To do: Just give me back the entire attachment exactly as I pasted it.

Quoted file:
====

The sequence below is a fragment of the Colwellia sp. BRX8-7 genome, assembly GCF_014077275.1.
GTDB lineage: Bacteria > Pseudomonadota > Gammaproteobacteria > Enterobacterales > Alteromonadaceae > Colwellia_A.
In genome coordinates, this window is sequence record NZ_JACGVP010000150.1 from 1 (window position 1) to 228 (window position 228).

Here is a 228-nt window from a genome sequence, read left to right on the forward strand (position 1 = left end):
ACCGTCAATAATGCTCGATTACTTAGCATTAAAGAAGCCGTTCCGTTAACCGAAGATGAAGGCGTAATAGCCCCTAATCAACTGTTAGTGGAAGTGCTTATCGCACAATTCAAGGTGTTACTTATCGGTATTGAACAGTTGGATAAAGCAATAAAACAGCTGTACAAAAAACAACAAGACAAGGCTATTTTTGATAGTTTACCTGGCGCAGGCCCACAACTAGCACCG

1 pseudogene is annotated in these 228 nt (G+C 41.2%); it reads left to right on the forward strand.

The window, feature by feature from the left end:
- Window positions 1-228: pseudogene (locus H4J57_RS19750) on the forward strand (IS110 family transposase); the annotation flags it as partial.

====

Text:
The sequence below is a fragment of the Colwellia sp. BRX8-7 genome, assembly GCF_014077275.1.
GTDB lineage: Bacteria > Pseudomonadota > Gammaproteobacteria > Enterobacterales > Alteromonadaceae > Colwellia_A.
In genome coordinates, this window is sequence record NZ_JACGVP010000150.1 from 1 (window position 1) to 228 (window position 228).

Here is a 228-nt window from a genome sequence, read left to right on the forward strand (position 1 = left end):
ACCGTCAATAATGCTCGATTACTTAGCATTAAAGAAGCCGTTCCGTTAACCGAAGATGAAGGCGTAATAGCCCCTAATCAACTGTTAGTGGAAGTGCTTATCGCACAATTCAAGGTGTTACTTATCGGTATTGAACAGTTGGATAAAGCAATAAAACAGCTGTACAAAAAACAACAAGACAAGGCTATTTTTGATAGTTTACCTGGCGCAGGCCCACAACTAGCACCG

1 pseudogene is annotated in these 228 nt (G+C 41.2%); it reads left to right on the forward strand.

The window, feature by feature from the left end:
- Window positions 1-228: pseudogene (locus H4J57_RS19750) on the forward strand (IS110 family transposase); the annotation flags it as partial.